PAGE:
Having established the success of the training for Scout leaders, it wasn’t very long before suitably adapted courses were held for Cub leaders.
Although the actual content of the course was changed over the years due to changes in society, it remains largely as it started off. It continues to be held in high regard by employers, who realise that someone who has voluntarily undergone such training is worth giving a second look at. Nowadays people go on corporate training because it costs them nothing, maybe it’s a ‘jol’. But we Scouters CHOOSE to go on Wood Badge, usually at our own expense, spend several months on achieving it and, dare I say it, come out better people because of it – and all in the pursuit of service to others as opposed to a slight possibility of a salary increase for corporate training.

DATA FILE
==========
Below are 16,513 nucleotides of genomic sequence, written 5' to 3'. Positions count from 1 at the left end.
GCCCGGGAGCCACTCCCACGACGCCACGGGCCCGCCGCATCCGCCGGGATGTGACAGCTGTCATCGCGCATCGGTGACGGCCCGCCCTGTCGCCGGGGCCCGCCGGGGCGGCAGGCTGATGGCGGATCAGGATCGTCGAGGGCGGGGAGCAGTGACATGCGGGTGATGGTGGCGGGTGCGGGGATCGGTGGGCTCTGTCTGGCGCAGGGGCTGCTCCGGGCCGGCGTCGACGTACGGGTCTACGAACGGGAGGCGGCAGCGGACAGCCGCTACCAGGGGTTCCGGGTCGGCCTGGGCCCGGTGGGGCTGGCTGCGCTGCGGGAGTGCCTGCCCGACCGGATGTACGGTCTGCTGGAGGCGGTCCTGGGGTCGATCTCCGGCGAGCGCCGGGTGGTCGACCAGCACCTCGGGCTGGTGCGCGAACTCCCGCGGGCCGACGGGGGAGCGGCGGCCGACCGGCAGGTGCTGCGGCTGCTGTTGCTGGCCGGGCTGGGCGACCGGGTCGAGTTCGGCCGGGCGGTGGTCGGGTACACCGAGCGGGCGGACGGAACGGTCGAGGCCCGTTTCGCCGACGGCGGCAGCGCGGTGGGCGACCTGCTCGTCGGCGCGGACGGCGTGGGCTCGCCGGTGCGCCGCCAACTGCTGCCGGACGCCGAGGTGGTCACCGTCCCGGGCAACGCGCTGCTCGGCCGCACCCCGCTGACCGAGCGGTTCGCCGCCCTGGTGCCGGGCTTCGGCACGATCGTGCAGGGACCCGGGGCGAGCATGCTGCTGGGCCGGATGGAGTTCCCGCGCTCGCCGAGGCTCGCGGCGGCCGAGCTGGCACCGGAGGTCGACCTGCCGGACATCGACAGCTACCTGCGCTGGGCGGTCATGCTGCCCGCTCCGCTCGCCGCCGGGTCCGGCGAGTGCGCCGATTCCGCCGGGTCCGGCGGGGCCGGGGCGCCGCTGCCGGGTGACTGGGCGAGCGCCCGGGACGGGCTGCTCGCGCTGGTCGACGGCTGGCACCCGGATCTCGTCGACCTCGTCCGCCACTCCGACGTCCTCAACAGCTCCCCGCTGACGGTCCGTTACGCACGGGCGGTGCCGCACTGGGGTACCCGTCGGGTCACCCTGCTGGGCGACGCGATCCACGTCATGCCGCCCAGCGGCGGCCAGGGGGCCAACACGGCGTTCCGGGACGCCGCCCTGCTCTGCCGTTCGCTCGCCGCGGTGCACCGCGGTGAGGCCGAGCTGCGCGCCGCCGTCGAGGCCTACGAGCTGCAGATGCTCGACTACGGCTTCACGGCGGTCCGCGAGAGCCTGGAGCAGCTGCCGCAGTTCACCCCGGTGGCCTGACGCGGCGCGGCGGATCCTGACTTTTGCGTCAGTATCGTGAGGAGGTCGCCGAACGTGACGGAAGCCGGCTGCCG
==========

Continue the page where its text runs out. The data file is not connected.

I was very pleasantly surprised a few weeks after my arrival in South Africa in 1971 to learn that, along with a number of other companies, my employer gave us two weeks leave over and above the allocated annual leave for an employee to run or assist at a Scout camp and would also allow early Friday departure to prepare for any Scout training courses. Now, doesn’t that tell you something? I also learnt that back in the days of conscription, a recruit who had been a Scout was automatically put on to the list for possible officers – too young to yet have a Wood Badge, AND in an Afrikaans-dominated service.
*An authentic replica of Dinizulu’s necklace is (was) on display in the Johannesburg Museum.